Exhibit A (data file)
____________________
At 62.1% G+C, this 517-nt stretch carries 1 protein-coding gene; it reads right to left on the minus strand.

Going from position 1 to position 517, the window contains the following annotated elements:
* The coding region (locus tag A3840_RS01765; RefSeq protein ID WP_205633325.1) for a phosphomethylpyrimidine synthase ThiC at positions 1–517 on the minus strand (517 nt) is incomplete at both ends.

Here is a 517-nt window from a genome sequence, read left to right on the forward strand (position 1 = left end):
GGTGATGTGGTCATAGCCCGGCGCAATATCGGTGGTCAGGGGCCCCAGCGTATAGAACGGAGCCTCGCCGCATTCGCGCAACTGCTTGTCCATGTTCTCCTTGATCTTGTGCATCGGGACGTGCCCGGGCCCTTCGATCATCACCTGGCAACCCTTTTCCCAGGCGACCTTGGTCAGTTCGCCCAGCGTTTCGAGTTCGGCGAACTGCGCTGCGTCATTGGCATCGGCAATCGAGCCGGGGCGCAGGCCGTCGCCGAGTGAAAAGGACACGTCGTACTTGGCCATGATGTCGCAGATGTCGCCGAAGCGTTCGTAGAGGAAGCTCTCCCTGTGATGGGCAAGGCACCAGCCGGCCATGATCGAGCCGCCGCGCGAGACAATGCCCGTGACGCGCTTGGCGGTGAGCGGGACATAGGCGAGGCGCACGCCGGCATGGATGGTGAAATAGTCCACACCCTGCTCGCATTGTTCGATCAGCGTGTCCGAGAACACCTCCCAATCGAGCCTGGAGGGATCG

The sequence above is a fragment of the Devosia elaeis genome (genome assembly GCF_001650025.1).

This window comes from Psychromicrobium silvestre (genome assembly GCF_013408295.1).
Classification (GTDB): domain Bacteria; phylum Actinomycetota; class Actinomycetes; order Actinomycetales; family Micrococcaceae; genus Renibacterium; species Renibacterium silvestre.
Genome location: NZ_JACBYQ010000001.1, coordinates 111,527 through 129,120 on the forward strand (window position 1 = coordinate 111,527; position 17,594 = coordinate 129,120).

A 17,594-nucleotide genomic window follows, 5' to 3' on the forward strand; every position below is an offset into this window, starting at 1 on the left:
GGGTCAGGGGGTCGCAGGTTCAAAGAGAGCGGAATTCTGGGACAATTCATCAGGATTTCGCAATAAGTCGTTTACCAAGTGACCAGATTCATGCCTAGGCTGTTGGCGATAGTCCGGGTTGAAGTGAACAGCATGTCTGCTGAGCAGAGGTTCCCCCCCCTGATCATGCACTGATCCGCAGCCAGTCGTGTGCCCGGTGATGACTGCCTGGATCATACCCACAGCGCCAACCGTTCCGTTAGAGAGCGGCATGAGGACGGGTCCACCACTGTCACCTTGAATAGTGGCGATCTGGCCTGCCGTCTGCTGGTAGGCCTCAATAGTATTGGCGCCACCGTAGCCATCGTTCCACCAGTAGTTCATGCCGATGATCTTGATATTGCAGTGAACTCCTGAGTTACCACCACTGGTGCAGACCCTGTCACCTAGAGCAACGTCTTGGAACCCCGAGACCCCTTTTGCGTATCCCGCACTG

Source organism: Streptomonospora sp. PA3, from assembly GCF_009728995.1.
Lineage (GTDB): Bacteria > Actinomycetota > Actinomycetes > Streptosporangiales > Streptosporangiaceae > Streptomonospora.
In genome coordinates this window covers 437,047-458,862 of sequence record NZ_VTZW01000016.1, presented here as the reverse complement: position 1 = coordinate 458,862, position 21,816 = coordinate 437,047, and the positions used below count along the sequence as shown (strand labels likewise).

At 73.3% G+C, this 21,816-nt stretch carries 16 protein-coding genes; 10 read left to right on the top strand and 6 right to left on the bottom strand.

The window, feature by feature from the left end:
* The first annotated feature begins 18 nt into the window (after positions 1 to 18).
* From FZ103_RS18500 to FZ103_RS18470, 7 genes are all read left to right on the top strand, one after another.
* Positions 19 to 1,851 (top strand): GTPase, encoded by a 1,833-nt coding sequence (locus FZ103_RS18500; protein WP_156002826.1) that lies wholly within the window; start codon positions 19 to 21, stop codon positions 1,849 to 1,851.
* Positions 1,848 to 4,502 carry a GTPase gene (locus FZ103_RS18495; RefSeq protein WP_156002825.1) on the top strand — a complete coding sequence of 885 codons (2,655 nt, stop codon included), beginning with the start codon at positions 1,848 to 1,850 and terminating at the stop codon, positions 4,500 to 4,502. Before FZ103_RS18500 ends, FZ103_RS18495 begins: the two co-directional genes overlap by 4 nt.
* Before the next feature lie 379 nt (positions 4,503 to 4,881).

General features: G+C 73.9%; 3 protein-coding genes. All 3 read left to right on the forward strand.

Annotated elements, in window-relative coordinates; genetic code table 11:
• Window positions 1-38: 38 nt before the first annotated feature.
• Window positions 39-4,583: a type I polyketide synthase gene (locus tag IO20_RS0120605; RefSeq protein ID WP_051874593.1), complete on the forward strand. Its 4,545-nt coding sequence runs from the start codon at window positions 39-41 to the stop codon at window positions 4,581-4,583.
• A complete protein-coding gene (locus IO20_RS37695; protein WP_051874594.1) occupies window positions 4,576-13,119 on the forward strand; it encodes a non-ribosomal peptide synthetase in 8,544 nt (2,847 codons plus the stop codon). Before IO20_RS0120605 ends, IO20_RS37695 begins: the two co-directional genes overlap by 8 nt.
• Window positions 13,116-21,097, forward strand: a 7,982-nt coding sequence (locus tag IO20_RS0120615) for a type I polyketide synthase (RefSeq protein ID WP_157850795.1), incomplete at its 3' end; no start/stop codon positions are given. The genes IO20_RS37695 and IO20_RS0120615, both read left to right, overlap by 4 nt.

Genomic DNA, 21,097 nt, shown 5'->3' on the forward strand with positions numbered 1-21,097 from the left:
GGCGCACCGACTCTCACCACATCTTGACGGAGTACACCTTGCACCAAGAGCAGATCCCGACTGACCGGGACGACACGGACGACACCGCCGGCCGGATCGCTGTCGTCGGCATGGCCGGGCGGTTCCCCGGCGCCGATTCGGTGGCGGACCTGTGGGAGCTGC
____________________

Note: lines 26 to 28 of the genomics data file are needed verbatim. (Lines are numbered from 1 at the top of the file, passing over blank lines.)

• A complete protein-coding gene (locus IO20_RS37695; protein WP_051874594.1) occupies window positions 4,576-13,119 on the forward strand; it encodes a non-ribosomal peptide synthetase in 8,544 nt (2,847 codons plus the stop codon). Before IO20_RS0120605 ends, IO20_RS37695 begins: the two co-directional genes overlap by 8 nt.
• Window positions 13,116-21,097, forward strand: a 7,982-nt coding sequence (locus tag IO20_RS0120615) for a type I polyketide synthase (RefSeq protein ID WP_157850795.1), incomplete at its 3' end; no start/stop codon positions are given. The genes IO20_RS37695 and IO20_RS0120615, both read left to right, overlap by 4 nt.

Genomic DNA, 21,097 nt, shown 5'->3' on the forward strand with positions numbered 1-21,097 from the left: